Library Builds Local High School Yearbook Archive

August 24, 2017
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Red Bank Public Library Executive Director Elizabeth McDermott flips through an old borough high school yearbook, as the library works to digitize the volumes for preservation.

By John Burton |

RED BANK — Within the pages of our high school yearbooks are our futures, our dreams and hopes. Looking back allows us to see who we were, and reflect upon who we’ve become and what other generations may think of us.

With its ambitious two-year-old project to seek out and digitize years of local high school yearbooks underway, the Red Bank Public library is hoping to preserve this opportunity for posterity by making the content available on the library’s website, redbanklibrary.com.

“There is just so much history in these books,” said Elizabeth McDermott, the executive director of the Red Bank library, at 84 West Front St.

Thanks to the generosity of First Investors Bank, which awarded the library $1,500, and with the donation and loaning of some volumes, the library has begun adding to the collection by including yearbooks from Red Bank Catholic High School, 112 Broad St.

“I just never got any traction,” in trying to acquire RBC’s yearbooks in the past, she acknowledged. But with the recent celebration and publicity of the library’s 80th anniversary, it has led some RBC alumni to offer to lend their hard copies so the library can have them transcribed to digital form.

The library has been collecting and maintaining high school yearbooks for a number of years, making them accessible to the public and storing them in the library’s Red Bank History Room on the facility’s second floor. “If we can digitize, we can provide a complete history,” she said.

A Little Library That Could

McDermott acknowledged, sadly, there have been instances when people have damaged the library’s collection of yearbooks by cutting photos out of them.

The library has been accumulating yearbooks from Red Bank High School beginning with the 1922 edition. “We don’t have a complete collection,” yet, McDermott acknowledged, “but it’s pretty darn good.” She hopes to continue filling the gaps with the help of alumni.

The library is also collecting volumes from Red Bank Regional High School, in Little Silver. RBR opened in the mid-1970s, accepting students from Red Bank, as well as Little Silver and Shrewsbury Borough. The Red Bank High School building, 101 Harding Road, later became the borough’s middle school. The Red Bank Library has RBR yearbooks going back to 1980 and now offers many of the years in digital form on the library’s website.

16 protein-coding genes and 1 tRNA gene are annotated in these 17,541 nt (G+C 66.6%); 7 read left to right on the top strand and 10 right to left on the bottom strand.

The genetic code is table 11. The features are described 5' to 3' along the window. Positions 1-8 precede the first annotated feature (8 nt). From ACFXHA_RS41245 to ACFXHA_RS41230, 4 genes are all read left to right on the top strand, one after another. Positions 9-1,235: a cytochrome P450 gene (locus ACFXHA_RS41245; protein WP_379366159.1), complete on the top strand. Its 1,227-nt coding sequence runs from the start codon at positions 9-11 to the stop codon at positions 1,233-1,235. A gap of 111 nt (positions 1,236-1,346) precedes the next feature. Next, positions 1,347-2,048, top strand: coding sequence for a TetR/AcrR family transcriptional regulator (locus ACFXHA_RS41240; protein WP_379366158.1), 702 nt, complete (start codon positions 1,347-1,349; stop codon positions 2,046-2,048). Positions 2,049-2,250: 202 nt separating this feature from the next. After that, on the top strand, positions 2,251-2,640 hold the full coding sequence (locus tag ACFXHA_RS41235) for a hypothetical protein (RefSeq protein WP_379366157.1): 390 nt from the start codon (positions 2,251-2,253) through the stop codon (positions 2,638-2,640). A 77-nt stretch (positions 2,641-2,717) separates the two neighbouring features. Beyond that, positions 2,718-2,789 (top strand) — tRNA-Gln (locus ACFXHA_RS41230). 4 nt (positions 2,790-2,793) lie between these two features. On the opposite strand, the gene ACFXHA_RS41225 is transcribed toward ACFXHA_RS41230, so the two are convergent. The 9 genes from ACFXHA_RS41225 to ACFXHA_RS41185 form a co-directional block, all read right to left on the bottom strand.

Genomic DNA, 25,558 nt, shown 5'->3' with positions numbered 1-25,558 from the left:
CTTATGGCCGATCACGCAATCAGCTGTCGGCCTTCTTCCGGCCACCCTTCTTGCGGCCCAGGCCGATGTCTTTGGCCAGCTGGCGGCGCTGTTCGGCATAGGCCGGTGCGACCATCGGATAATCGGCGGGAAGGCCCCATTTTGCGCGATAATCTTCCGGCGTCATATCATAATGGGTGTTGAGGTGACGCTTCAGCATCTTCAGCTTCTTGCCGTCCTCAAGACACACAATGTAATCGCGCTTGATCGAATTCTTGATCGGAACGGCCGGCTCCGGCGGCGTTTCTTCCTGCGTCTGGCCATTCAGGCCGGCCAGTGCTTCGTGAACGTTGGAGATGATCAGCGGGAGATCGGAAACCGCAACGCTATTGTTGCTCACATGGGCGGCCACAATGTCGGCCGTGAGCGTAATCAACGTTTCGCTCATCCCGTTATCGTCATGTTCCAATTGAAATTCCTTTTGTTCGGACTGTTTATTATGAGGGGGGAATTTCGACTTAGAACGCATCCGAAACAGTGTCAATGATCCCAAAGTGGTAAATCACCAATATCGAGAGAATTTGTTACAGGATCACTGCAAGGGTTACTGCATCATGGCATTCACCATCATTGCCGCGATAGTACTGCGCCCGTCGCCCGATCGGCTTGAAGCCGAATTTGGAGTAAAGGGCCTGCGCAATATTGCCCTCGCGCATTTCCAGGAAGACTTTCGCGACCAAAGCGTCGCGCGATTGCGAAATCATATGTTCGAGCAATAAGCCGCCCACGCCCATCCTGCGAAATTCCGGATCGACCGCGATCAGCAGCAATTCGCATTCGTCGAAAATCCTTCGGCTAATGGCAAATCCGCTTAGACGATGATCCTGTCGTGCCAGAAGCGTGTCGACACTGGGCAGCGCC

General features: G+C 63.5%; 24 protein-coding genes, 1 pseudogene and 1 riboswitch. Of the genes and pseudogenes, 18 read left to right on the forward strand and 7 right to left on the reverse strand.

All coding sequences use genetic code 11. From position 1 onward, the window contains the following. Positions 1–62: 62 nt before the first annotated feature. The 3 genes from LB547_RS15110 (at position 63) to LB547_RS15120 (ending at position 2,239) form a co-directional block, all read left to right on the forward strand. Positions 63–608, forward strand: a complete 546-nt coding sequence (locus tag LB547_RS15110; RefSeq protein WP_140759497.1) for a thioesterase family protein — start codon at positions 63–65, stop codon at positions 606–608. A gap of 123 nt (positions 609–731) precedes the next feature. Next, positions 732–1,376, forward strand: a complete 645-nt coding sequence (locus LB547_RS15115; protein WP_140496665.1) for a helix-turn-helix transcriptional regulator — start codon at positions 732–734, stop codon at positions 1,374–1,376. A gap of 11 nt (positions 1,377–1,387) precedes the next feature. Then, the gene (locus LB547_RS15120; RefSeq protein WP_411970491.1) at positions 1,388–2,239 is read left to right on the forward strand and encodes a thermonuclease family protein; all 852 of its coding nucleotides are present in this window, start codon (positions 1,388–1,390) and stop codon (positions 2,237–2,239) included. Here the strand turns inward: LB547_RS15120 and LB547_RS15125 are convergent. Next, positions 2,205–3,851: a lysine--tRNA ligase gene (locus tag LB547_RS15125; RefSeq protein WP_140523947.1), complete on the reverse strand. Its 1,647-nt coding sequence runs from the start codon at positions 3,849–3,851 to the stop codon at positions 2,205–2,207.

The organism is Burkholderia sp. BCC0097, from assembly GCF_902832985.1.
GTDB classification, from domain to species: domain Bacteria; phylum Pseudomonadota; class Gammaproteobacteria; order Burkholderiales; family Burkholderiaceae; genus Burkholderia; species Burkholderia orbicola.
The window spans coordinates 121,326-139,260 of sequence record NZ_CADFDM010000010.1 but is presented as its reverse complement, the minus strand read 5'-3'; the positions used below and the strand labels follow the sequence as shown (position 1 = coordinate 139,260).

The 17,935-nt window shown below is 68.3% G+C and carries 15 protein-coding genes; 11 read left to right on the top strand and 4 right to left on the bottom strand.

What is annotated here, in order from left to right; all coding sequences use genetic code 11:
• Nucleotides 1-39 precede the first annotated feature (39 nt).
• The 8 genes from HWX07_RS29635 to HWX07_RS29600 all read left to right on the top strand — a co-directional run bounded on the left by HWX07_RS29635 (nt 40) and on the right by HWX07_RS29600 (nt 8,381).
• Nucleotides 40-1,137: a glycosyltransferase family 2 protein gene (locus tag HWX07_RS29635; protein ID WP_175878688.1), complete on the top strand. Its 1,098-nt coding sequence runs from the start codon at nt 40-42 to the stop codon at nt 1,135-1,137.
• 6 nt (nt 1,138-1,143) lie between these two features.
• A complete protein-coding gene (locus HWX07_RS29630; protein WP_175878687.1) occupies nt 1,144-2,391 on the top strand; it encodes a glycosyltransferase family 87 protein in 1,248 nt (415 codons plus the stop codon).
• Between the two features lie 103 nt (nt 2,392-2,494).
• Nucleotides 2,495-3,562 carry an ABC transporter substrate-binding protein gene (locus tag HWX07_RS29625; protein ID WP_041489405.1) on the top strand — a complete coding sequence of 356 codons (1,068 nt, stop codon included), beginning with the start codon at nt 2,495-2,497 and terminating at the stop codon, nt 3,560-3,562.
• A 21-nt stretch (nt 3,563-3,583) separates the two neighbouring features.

More recently the library staff has gotten some volumes from Christian Brothers Academy, a private all-boys Catholic high school in Lincroft, allowing the library to begin that collection.

There are services that provide yearbook access online, but for a price. “What we’re doing is giving everyone access for free,” McDermott noted. The library uses the services of Innovative Document Services, East Brunswick, to transfer the hard copy books to digital form. That costs about $79 per volume, McDermott said, noting that can strain the small library’s limited budget. She hopes others will follow First Investors’ lead and offer their financial support so the preservation program can continue.

Remember, she pointed out, hard copy, paper yearbooks are subject to damage and the whim of someone’s eventual housecleaning, making those volumes vulnerable. “I try to encourage people,” she said, “don’t wait for the next storm, or the kids throwing them in the trash.”

Hired Straight Out of High School

Because, if they’re part of the permanent collection, “You can always come see them.”

This project, she observed, taps into a collective consciousness, something in all of us, to see the people we, or family members, were and became. “Each time you look at a yearbook you see something different,” McDermott said. You see hairstyles, fashion, auto models of years gone past. And younger people looking back are “surprised by what was going on in that timeframe,” she observed.

“It really highlights the love people have for high school.”

What McDermott looks for when she flips through the books is the names of the longstanding and prominent families, whose names have become street names in some instances. “The names, they just keep coming up.”


This article was first published in the Aug. 17-24, 2017 print edition of The Two River Times.

 

 

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